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1936 Hupmobile 4-door sedan - Looking for recommendations


StretchRcr
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I’m looking for some guidance here. My dad passed eight years ago and left me a 1936 Hupmobile 4-door Sedan. I think it’s a 618 G based on pictures I’ve found on the internet. One of his many projects was this restoration and I helped him from time to time. Unfortunately, he only got about 90% done and over the years since he died, I haven’t got around to finishing the job. At this point, I’m trying to decide if I’ll ever have time to focus on it so I’m considering my options. If I decide to sell it, I’m wondering if anyone has a suggestion on where to list if. Also curious what you think it might be worth. Below is as much of a detailed description as I can provide.

 

My dad had his own ideas about how to make the Hupmobile something that could be driven. I do have all the original parts though in case I or a future owner wanted to return it to its original form. It has a I6 GMC engine (my dad loved those), a Turbo 400 trans, and a Ford 9 in rear end. He also installed a complete front end/axel with coil over shocks and some sort of late model steering column. He did all new interior and top and it looks really nice. It’s also been painted but that was ten years ago and I don’t think it was ever fully finished and buffed out. Some of the trim has been cleaned up and some, like the grill was completely remade.

 

Appreciate any guidance.

 

Brent

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I like it as well. If you don't plan to keep it, I would do as JF says, insure it is running nicely and see what it sells for, likely in the $15K-$25K market area. It can be listed on many sites (like the Hupp forum here), cars for sale here (it would sorta fit the sites criteria) kijiji, eBay etc.  You can also likely find a local or regional car club that may get you a lead. This is a very nice car, but the modern drivetrain may turn off Hupp lovers (although it could be brought back by a keener if price is right), but attract resto-mod lovers. good Luck.

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Wow,  as a Hupmobile Guy,  I  am overwhelmed, another 1936 Hupp Model G 618 . As a charter member of  the  50 year old  Hupmobile  club, I  am  asking  Brent, the  owner  to  P M me before  he  decides any  action  on  this car.  P M is a private message. Thank you 

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Stretch, it looks like a very nice car. Although it's not original, it's what's known as a resto-mod and looks like it was built well. The Ford 9" is a bullet proof rear end. The front end is probably a Mustang II or a of a variation of one. I agree, to get the best money for the car, it should be finished or at least be able to start and move under it's own power. Many people are hesitant to purchase a non running car for obvious reasons. Don't be in such a hurry to sell it and start around $25K and if someone gives you an offer that you like then sell it. I don't know how many Hupmobile cars have survived, Hupp36 can answer that question, but I think it might be pretty rare, so that might be a good selling point. Good luck!

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Someone had a stock one mostly restored,  including new chrome, fully assembled with nice paint but it needing some work to finish (I can't recall what it was)  for I believe about 10G and it sat a long time.  I assume it sold as I stopped seeing it listed.  I believe it was about 2 years ago upstate NY.  A rod may bring more,  but it will need to be running and driving.  The only downfall with some rods is they never get really finished and dialed in so they really never are any better than the original(sometimes even worse)  as they often still have driving issues the originals wouldn't.  Some easy to correct others not so much. The trick is finding guys who know what they are doing to diagnose what the problems are.   Some kind of a build sheet is a big help when selling as well, because it's hard to fix stuff that's been changed unless you know what you are dealing with.  What front end,  what engine,  what are the specs on the engine, etc.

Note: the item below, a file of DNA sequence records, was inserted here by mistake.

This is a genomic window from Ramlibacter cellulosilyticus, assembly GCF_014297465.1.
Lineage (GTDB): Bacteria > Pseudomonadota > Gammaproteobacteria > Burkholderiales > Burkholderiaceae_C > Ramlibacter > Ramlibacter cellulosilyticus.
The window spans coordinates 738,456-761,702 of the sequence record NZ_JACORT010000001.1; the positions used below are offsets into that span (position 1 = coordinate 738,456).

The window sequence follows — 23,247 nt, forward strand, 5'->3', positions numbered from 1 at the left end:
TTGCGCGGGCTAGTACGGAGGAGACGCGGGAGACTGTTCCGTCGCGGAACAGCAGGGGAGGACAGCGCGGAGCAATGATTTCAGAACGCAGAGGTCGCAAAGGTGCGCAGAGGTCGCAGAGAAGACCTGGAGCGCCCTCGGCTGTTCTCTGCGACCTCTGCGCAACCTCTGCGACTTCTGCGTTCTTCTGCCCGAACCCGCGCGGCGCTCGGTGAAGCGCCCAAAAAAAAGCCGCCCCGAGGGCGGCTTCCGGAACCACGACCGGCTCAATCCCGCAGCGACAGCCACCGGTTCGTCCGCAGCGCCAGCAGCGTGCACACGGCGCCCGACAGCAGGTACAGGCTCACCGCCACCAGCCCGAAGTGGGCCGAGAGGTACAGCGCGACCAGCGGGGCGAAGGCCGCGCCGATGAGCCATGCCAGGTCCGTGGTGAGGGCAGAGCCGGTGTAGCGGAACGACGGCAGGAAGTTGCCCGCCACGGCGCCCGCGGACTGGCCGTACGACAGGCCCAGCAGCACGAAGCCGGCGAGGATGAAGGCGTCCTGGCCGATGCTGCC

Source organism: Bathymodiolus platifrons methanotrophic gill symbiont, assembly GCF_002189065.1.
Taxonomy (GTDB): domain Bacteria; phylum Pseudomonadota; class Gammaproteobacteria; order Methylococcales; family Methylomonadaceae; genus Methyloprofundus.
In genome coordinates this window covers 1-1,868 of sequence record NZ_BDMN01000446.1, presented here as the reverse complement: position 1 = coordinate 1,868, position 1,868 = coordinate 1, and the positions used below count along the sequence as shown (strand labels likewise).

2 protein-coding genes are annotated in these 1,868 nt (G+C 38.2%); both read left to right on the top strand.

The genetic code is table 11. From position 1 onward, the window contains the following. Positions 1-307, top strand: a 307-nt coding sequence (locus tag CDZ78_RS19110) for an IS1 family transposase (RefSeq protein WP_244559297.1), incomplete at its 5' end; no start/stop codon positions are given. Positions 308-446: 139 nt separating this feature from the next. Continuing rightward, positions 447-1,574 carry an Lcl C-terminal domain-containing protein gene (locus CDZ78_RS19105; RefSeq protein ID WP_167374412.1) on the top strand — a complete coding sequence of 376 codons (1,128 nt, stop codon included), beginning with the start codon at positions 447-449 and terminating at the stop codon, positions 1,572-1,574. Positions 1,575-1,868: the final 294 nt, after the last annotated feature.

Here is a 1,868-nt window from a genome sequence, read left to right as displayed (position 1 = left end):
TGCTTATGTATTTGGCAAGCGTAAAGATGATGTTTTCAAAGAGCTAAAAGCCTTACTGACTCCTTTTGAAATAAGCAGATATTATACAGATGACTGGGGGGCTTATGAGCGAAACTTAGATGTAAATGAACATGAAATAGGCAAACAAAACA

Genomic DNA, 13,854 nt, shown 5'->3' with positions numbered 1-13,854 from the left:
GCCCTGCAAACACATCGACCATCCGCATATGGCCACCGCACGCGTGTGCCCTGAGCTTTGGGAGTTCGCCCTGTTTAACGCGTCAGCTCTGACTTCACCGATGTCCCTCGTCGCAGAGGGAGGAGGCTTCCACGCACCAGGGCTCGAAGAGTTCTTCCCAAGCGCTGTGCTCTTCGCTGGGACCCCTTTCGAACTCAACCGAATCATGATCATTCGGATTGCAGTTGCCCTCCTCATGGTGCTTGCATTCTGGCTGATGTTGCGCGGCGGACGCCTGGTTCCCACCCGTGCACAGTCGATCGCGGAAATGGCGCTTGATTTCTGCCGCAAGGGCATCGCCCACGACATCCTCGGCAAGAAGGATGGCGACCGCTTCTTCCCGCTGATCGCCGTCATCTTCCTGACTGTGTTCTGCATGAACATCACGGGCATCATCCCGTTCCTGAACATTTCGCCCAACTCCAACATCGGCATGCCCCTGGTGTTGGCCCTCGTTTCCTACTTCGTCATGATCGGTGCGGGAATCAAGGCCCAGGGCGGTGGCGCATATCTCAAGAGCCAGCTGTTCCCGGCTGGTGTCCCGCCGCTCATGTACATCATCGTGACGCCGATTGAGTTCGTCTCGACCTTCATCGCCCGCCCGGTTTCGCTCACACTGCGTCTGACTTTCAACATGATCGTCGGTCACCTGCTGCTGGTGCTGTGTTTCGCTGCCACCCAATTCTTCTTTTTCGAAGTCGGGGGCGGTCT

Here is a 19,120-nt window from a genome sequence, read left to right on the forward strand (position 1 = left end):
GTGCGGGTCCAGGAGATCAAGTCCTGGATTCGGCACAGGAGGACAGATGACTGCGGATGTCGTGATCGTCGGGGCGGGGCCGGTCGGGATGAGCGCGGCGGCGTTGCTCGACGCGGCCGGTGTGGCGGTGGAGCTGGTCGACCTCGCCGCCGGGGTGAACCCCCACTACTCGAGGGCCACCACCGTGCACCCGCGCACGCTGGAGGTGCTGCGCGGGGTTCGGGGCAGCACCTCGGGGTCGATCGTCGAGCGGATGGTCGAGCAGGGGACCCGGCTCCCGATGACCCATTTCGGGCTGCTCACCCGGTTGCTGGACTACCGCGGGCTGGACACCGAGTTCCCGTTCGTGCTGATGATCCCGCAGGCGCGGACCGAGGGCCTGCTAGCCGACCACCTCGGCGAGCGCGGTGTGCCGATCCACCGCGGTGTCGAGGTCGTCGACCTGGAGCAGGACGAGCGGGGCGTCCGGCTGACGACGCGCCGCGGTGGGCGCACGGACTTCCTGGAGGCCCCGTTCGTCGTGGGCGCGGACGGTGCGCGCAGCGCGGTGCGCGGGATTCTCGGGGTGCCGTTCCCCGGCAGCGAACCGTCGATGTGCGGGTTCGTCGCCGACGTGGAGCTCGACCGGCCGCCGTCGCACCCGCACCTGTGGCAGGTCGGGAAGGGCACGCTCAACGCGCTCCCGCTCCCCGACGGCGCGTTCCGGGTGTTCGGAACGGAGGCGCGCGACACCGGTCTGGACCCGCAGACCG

Good luck.  Neat looking car. 

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Thanks everyone, lot's got good advise here. I'm going to speak to Hup36 a little later today. Sounds like he will be able to answer any question I can think of. Just to add a little detail, it does run and drive although it's been parked for a while. Might need to clean out the carb (CA gas doesn't age well). Auburnseeker's guess is pretty close, this car never got dialed in and unfortunately my dad had a lot of memory issues towards the end and couldn't tell me much about the what he still needed to do on the project. I have no idea what front end is, other than I remember him telling me how great it was. :) The engine is an old i6 Jimmy truck engine. My dad absolutely loved those and built many of them over the years. He ran them in dragsters in the 50's and in dry lake cars up till about 2010. He built this one for this application so it's nothing wild like the race engines. I think it's pretty stock. The biggest issue the car has that I notice is it's under sprung. It sits too low and bottoms out easily. Whoever sold him the front end didn't realize how heavy these cars are. I already cranked down the preload on the coil-overs but I think it will need stiffer springs to work the way it should. The carb may be an issue as well. It's an old Holley. When I first started it, the carb was leaking bad. I rebuilt it and it doesn't leak now, but it doesn't even have a choke and seems like it's seen better days. I kind of wonder if he put that Holley on it just to fire it up and planned to get something a little more turn-key later on. 

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